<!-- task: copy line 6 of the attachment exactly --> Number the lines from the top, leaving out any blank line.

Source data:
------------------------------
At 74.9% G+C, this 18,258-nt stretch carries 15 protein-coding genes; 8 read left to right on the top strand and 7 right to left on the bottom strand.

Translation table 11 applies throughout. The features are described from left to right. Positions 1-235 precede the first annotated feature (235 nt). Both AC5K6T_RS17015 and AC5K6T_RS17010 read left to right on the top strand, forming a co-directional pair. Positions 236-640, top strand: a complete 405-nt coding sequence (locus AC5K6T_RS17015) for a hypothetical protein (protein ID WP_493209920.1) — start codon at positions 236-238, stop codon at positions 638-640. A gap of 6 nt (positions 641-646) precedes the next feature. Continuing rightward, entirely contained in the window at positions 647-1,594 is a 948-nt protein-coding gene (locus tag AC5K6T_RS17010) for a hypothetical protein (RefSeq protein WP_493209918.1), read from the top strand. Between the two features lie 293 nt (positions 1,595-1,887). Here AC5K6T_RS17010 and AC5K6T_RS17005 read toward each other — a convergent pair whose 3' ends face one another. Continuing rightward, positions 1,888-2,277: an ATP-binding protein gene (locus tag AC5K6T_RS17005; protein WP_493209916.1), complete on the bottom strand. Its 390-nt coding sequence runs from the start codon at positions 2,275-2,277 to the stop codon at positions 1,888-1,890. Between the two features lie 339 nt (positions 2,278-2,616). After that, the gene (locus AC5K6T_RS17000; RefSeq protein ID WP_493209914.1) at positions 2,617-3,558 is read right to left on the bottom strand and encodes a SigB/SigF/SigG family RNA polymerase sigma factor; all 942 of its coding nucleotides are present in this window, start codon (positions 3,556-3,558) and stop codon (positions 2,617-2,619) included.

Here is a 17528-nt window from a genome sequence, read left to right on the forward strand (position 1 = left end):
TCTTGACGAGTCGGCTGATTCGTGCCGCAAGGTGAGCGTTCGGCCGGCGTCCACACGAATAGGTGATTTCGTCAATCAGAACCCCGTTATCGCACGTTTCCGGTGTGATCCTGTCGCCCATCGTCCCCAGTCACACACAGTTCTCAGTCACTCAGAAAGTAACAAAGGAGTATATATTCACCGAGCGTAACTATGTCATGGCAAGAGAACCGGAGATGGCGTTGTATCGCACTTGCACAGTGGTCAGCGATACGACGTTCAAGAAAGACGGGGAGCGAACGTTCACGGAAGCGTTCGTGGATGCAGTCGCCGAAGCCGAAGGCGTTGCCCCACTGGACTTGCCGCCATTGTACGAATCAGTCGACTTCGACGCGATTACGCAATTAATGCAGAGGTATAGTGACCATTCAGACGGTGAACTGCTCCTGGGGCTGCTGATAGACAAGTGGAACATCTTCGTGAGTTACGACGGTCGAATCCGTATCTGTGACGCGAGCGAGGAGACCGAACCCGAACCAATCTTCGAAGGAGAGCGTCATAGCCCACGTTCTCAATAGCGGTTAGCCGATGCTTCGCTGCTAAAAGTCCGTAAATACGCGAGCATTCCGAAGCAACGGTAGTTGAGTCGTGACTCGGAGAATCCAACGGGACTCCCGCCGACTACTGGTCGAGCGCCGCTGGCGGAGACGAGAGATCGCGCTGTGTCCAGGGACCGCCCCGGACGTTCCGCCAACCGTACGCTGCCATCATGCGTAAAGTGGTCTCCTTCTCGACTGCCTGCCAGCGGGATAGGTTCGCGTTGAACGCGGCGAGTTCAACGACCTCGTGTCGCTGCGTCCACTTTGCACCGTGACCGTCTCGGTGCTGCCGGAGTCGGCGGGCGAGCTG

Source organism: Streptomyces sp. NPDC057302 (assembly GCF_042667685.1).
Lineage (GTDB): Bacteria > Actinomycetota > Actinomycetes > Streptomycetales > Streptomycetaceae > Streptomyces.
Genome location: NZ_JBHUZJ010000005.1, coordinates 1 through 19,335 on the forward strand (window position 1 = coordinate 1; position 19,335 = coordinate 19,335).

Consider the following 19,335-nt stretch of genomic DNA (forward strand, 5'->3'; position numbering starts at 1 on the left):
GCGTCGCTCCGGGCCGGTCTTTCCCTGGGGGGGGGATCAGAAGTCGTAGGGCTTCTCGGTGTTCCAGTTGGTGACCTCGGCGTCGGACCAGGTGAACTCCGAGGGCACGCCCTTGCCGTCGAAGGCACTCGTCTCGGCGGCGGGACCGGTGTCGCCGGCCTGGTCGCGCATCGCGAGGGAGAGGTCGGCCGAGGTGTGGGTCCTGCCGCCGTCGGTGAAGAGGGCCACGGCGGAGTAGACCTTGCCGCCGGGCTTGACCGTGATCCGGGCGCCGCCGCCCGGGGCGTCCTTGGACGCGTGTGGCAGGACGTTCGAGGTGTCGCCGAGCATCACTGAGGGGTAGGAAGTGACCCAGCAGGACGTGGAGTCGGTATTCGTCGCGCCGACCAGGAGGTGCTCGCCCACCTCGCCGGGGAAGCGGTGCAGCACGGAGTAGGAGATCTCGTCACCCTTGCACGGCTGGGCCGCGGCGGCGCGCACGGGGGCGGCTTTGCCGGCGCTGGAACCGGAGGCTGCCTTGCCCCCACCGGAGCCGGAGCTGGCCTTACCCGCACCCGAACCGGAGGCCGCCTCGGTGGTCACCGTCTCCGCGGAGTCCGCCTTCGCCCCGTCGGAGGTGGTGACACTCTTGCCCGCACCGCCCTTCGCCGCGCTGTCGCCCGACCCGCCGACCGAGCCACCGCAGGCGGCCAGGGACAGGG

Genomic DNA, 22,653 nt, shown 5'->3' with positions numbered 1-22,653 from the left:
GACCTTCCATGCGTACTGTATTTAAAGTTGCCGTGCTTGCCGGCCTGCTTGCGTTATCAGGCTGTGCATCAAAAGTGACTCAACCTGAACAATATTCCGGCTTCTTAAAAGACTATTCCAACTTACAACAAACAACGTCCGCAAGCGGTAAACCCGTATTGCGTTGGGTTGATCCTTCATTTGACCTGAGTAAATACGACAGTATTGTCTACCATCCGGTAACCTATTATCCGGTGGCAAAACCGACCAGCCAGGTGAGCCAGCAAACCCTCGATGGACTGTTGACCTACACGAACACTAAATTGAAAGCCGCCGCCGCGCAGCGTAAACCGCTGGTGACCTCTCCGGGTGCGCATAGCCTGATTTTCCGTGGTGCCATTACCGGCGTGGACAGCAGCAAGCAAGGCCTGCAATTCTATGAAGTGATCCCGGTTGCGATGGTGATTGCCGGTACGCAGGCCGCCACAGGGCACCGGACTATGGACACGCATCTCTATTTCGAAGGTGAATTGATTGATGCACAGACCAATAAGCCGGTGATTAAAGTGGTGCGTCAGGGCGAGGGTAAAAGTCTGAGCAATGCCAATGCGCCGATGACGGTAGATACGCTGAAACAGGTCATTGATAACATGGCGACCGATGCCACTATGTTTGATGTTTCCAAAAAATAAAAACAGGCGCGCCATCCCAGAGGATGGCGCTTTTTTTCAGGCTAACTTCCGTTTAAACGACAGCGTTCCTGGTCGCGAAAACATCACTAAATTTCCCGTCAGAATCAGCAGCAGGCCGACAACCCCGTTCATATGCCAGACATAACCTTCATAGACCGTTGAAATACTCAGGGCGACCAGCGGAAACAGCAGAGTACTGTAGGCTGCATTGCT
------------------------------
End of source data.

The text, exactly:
Lineage (GTDB): Bacteria > Actinomycetota > Actinomycetes > Streptomycetales > Streptomycetaceae > Streptomyces.